GLENDALE -- When the One Step Bobcats took the ice for their first practice on Nov. 1 at AZ Ice Peoria, many of them were new to ice skating. But that didn't stop the 27 special needs hockey players, and group of volunteers, from playing the great game of hockey.
Some players, still to this day, are being pushed around on chairs in order to experience the joy of the sport, but their smiles and shouts of happiness show they are happy swinging their stick and scoring goals.
The Arizona Coyotes were introduced to the One Step Bobcats through a local youth hockey association that reached out for assistance. The NHL team's hockey development department immediately sprang into action.
After seeing the One Step Bobcats in action at their practices, Coyotes Hockey Development Director Matt Shott wanted to make sure this team would be given an experience they wouldn't forget.
"I knew that with how much they were enjoying their new sport, that bringing them out for an arena tour was going to be a memorable enough experience for them, so I wanted to kick it up a notch," Shott said.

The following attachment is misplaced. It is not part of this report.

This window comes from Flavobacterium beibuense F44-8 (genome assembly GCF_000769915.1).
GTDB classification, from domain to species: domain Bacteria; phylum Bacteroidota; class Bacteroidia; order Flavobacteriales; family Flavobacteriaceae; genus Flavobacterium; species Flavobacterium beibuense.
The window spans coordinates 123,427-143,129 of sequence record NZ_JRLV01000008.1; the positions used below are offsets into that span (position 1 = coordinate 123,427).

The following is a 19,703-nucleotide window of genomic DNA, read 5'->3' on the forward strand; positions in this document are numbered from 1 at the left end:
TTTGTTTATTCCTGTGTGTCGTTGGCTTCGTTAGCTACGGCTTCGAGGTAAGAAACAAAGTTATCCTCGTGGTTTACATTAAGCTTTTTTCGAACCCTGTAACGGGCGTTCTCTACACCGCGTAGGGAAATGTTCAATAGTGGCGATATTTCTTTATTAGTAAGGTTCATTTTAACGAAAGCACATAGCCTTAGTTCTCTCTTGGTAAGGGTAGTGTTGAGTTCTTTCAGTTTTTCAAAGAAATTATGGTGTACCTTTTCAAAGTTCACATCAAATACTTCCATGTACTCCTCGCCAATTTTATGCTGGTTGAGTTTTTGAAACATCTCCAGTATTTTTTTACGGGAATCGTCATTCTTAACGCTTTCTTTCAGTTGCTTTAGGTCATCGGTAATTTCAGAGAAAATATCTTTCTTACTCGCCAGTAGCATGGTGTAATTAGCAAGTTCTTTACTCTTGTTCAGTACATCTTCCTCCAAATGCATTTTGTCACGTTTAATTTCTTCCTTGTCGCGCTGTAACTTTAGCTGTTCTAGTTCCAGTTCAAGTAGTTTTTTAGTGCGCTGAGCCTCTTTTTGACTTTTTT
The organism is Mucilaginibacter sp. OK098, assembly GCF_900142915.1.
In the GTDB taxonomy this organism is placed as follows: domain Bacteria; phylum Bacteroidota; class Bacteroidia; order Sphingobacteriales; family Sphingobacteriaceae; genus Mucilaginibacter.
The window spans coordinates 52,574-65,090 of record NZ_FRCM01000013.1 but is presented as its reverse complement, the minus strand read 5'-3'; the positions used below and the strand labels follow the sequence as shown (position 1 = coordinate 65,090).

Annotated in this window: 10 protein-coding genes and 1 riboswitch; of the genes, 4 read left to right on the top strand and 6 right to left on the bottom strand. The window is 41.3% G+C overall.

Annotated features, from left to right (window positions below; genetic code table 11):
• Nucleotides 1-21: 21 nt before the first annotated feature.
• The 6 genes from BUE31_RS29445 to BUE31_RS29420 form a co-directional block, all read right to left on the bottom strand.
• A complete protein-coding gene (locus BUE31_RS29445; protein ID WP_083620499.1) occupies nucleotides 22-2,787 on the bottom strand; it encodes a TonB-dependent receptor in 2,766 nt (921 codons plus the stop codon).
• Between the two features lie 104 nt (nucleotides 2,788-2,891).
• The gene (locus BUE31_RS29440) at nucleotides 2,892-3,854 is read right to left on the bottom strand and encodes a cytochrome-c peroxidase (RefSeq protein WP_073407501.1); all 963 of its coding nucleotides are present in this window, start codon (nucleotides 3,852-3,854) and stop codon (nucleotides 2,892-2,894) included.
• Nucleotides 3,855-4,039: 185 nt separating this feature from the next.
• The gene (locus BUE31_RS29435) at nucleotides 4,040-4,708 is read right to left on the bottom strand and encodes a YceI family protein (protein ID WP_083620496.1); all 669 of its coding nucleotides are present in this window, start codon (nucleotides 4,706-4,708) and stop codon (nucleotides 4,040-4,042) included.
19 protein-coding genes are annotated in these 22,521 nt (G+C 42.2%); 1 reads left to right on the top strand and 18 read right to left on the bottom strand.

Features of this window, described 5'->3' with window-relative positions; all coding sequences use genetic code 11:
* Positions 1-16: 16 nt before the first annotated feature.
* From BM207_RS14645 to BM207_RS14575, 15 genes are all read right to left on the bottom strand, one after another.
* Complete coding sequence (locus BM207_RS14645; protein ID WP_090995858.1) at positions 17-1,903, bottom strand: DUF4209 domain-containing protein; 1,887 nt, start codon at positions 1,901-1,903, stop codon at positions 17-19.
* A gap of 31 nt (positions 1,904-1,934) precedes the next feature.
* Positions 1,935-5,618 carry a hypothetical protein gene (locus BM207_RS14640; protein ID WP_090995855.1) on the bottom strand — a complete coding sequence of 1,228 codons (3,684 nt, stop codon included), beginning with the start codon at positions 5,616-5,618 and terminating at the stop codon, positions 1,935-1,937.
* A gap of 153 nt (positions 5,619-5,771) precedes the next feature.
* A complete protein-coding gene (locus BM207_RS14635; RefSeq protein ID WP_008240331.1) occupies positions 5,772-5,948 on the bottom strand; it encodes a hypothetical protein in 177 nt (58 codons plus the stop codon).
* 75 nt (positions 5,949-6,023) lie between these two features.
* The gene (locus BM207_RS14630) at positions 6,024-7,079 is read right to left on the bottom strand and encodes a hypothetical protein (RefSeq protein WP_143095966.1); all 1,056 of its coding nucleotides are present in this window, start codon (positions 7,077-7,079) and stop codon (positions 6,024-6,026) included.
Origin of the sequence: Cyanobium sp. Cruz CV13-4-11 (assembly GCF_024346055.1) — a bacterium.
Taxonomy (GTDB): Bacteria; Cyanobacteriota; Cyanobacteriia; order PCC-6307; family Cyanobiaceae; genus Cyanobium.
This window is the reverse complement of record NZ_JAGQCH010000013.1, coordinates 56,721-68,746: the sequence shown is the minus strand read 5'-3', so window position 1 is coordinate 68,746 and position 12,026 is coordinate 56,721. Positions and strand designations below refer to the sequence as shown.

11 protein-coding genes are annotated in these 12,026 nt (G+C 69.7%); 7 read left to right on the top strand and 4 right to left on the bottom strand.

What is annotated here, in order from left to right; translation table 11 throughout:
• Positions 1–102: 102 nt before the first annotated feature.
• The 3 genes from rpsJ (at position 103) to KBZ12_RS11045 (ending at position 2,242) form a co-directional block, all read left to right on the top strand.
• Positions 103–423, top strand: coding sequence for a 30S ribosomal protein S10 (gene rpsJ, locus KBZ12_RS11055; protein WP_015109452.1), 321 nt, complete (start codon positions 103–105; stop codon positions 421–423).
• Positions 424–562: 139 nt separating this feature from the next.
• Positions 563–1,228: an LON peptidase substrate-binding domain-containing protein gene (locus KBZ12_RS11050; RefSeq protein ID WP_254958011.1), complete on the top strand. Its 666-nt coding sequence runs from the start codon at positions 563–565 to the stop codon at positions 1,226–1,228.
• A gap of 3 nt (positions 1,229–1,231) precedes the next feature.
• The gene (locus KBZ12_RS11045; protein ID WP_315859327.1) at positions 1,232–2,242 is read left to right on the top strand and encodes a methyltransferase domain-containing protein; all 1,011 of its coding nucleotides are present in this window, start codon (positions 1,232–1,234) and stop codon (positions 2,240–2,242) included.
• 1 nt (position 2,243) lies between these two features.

And kick it up a notch the Coyotes did!
After bringing the One Step Bobcats into the Coyotes locker room for a tour on Dec. 9, volunteers then asked the players to go into an auxilary locker room for a surprise. What they found was that the Coyotes had transported the team's equipment to Gila River Arena and also provided custom Coyotes jerseys for all 27 One Step Bobcats players.
"It was a complete surprise to the players," One Step Bobcats Head Coach Jared Woosley said. "They couldn't contain themselves and the tears of happiness flowed. I think it was because they felt recognized and honored by their heroes."
Video: Coyotes give an experience of a lifetime
With Coyotes staff members acting as fans, the players were able to experience a day in the life of an NHL player.
"We get kids out here that get excited about skating on NHL ice, but nobody has been as excited as these guys," Shott said. "We wanted to make sure that we provided this team a memory that they will cherish forever and I think we achieved that goal."
After an hour on the ice, the team headed to nearby Dave and Busters to cap off what was surely one of the better days any of those players experienced.
"If more professional sports teams took the time to make these gestures, it would give the special needs community a lot more confidence," Woosley stated. "Instead of focusing on their disabilities, this gives them confidence to focus on their abilities."